Salary sacrifice

Salary sacrifice (or salary sacrificing or salary sacrifice arrangement) refers to including before-tax superannuation contributions as part of a salary package, which then reduces a person’s taxable salary and the amount of income tax payable.

Set out below are all SuperGuide articles explaining Salary sacrifice.

Superannuation Guarantee: What is the maximum SG employers must pay?

Q: I am earning a salary of $200,000 plus super. I am aged 42. I understand a maximum contribution level applies based on a 9.5% SG contribution, before the balance up to $30K limit can be made on a salary sacrifice basis. Can you please confirm what the maximum SG contribution is allowed to be for … [Read more...]

Upper limit on SG contributions (for 2015/2016 year, and for previous years)

Note: This article explains the maximum superannuation contribution base for the 2015/2016 year, for the 2014/2015 year, and for previous years.The maximum superannuation contribution base is used to determine the maximum Superannuation Guarantee (SG) contribution that an employer is required to … [Read more...]

Four reasons to buy insurance via your super fund

Choosing the right level of insurance cover within your super fund is one of the three big decisions you make when joining a fund, along with choosing your investment options, and deciding how much you want to contribute to your fund.I explain the types of insurance options available within your … [Read more...]

More retirees eligible for Seniors Health Card (CSHC), but harsher income test

Effective since 20 September 2015, the income test thresholds for the Commonwealth Seniors Health Card (CSHC) have increased again, in line with the federal government’s promise to index the thresholds annually.CSHC income thresholds are now indexed annually in line with CPI (inflation). The … [Read more...]

Super for beginners, part 22: How do you speak ‘superannuation’ (… in 20 words)?

Many Australians find the stodgy language of superannuation confusing. The terminology associated with superannuation is a barrier to self-education and may deter some Australians from taking early steps to plan for retirement. Millions of Australians care about their super account even though they … [Read more...]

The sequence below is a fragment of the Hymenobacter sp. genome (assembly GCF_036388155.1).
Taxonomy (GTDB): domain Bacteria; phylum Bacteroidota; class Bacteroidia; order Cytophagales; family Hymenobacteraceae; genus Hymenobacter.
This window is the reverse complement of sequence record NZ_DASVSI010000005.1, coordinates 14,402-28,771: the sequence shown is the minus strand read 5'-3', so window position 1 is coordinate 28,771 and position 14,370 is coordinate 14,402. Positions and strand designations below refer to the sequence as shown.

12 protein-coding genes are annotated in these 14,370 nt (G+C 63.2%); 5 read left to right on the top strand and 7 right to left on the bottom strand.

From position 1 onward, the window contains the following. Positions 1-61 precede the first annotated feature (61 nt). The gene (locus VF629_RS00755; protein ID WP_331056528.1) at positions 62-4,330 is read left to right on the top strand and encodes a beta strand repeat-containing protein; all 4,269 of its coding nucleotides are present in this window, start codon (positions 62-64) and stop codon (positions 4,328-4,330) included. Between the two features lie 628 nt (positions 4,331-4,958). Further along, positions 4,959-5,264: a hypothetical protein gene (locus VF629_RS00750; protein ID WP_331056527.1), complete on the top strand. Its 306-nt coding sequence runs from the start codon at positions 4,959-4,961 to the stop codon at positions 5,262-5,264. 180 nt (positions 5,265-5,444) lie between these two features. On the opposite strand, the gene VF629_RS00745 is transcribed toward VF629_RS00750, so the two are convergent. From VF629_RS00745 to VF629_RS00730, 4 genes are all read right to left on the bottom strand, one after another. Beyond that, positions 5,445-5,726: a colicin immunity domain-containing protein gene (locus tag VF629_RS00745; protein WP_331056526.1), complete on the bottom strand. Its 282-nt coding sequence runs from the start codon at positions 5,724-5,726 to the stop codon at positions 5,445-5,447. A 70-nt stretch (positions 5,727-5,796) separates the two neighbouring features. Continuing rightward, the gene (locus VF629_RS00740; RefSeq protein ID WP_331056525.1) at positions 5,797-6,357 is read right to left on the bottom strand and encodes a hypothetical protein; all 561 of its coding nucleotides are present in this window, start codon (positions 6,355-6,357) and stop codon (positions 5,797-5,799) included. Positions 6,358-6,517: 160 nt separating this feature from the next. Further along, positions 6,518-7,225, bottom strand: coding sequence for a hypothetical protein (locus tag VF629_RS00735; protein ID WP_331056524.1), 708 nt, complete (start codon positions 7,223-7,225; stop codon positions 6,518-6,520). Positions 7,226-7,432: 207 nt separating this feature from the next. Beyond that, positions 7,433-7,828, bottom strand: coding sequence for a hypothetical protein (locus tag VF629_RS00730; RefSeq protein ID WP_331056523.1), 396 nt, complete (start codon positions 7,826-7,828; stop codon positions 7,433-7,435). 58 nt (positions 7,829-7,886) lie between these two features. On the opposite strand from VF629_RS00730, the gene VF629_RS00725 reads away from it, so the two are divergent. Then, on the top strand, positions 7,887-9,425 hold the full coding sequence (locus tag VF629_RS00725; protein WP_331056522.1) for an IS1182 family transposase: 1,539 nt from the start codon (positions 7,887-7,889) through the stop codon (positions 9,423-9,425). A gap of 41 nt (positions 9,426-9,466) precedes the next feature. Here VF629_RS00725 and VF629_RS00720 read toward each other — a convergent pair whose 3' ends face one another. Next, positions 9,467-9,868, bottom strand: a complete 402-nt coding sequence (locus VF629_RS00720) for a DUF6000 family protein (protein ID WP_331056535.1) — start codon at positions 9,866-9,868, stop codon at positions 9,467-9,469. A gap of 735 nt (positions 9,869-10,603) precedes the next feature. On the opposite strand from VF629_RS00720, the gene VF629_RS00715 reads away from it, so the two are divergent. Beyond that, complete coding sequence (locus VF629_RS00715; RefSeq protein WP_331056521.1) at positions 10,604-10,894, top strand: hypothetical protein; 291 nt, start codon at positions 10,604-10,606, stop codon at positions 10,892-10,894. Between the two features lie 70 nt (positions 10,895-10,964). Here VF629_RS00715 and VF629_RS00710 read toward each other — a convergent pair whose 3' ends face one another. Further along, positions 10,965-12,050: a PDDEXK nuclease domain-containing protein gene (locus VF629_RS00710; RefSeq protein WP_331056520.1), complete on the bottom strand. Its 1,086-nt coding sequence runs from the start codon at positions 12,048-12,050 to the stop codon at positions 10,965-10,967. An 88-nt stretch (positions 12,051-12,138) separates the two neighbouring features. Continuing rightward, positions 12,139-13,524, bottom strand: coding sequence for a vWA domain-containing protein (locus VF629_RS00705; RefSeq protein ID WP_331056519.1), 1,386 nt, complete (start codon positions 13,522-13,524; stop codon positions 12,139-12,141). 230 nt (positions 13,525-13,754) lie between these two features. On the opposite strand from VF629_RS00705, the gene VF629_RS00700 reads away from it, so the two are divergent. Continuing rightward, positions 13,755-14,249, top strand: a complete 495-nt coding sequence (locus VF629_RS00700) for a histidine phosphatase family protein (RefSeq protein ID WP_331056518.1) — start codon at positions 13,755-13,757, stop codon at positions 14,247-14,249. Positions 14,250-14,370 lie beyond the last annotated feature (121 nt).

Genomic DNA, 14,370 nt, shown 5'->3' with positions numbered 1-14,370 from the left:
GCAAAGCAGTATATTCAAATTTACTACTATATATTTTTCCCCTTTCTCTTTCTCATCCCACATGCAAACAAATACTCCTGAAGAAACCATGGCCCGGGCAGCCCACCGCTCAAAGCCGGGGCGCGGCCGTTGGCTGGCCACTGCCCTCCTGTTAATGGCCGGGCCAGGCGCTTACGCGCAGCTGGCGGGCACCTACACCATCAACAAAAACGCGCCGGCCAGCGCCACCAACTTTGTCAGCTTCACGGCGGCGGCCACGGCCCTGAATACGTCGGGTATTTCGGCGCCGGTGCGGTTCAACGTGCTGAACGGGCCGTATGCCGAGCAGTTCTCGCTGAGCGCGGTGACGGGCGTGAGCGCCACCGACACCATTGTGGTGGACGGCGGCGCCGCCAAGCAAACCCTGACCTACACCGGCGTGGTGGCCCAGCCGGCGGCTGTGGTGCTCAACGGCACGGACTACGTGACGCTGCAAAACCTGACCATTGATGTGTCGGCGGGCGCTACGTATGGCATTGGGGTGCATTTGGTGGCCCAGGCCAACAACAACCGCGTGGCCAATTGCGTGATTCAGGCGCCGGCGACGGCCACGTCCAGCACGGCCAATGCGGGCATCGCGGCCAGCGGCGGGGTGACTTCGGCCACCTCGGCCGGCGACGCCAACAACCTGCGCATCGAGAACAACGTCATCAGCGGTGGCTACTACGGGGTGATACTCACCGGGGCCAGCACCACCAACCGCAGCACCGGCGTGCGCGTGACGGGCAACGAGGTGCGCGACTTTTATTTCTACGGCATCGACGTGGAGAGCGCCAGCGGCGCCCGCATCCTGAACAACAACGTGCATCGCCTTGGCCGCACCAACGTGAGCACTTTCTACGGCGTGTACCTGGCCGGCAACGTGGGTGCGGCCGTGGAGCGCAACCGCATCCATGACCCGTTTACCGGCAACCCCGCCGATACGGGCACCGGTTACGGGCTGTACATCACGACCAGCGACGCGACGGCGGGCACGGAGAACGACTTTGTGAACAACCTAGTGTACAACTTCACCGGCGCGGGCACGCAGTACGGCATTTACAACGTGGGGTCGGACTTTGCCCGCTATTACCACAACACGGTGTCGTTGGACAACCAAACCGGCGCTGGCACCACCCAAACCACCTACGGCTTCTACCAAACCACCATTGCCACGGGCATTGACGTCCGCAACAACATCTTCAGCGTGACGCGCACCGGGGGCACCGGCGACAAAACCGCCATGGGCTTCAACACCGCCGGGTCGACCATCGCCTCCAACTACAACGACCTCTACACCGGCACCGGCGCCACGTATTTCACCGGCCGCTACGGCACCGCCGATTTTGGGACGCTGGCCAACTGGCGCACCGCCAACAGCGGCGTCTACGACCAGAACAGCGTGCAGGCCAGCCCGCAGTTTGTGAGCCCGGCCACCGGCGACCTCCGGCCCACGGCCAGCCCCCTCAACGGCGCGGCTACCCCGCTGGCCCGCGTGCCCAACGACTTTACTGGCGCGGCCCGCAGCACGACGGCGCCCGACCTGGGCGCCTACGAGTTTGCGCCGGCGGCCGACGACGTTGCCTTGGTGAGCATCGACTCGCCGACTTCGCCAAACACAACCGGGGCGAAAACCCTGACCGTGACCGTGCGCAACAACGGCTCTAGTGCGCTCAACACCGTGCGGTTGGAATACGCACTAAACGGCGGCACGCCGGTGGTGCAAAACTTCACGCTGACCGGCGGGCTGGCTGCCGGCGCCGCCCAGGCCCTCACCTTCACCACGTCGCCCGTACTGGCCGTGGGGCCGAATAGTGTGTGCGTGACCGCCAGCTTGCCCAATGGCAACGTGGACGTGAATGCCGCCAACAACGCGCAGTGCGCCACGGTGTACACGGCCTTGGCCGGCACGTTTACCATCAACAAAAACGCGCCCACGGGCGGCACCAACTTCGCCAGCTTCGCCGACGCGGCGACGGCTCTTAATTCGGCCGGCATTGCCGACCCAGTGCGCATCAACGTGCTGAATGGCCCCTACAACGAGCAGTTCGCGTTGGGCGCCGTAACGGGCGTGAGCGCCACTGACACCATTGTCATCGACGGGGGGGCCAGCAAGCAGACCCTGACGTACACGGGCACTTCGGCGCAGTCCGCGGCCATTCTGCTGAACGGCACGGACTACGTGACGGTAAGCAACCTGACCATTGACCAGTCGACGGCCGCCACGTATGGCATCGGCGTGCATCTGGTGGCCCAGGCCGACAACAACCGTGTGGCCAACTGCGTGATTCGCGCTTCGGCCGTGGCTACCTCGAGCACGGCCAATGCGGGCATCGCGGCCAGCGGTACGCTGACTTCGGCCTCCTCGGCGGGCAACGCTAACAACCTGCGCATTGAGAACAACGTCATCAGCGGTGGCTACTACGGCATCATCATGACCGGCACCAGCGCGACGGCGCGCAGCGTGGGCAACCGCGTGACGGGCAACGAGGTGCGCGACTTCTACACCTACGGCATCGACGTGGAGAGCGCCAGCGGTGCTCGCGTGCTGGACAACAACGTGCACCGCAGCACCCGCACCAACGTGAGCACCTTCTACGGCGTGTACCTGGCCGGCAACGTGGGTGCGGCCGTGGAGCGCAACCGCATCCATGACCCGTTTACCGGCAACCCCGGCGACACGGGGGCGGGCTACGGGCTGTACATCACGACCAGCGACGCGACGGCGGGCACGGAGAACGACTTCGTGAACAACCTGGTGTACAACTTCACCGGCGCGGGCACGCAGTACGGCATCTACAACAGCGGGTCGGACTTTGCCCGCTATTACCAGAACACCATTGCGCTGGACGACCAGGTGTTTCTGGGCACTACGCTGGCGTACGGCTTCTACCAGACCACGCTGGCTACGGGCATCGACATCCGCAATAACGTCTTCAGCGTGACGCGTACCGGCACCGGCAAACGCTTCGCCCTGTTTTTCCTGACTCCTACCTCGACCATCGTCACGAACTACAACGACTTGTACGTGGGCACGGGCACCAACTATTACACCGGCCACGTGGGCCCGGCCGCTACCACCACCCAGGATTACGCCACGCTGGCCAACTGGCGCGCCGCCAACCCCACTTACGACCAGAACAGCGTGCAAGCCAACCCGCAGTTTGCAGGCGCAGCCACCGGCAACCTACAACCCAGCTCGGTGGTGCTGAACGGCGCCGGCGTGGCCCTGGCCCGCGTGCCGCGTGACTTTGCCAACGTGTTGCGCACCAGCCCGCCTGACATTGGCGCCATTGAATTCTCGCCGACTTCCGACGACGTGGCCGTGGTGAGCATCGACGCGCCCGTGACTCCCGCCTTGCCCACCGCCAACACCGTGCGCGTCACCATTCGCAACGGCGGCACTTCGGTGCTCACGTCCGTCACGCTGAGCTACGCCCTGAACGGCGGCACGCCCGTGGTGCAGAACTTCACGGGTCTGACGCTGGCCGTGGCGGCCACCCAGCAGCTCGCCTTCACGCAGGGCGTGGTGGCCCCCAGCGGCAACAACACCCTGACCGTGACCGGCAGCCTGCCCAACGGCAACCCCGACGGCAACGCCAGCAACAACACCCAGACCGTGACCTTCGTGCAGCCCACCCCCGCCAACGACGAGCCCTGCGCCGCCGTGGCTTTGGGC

Super for beginners, part 19: My employer has gone broke. What happens to my SG entitlements?

Q: My employer has suddenly ceased trading and despite appearing on weekly pay slips, I and fellow employees find no super contributions have been made, in my case for over 12 months. What, if any recourse, do we have?If your employer has not paid your super entitlements into your super fund, … [Read more...]

Non-cash contributions, CGT and contributions caps

Q: My husband and I, both near 50, plan to spend around $700,000 of our cash to buy shares soon. We don’t have a trust structure or company (both PAYG) and wondered how/if we could buy them in the name of our self-managed super fund? How do we get the cash from our names to the super fund? I’ve read … [Read more...]

Capital gains: Reducing tax via super contributions

Q: I have a self-managed super fund (SMSF) and I also have two investment properties in my personal name. When I sell the properties, I will be required to pay capital gains tax. Can this capital gains tax be offset by a contribution to the SMSF which would be tax-deductible? Would there be a 15% … [Read more...]

Who can make tax-deductible super contributions?

Generally speaking, you can make two types of super contributions: non-concessional (after-tax) contributions and concessional (before-tax) contributions. Concessional contributions can also include tax-deductible super contributions, where an individual claims a deduction.For the 2015/2016 … [Read more...]

Super for beginners, part 3: Why aren’t my super contributions tax-free?

Q: I checked my statement and I put an extra $10 per week into my super and each time an amount is put in, it has been taxed. Is this right? I thought that my contributions were tax-free?I’m not certain if you’re asking:whether you pay any tax at all when you use your income to make super … [Read more...]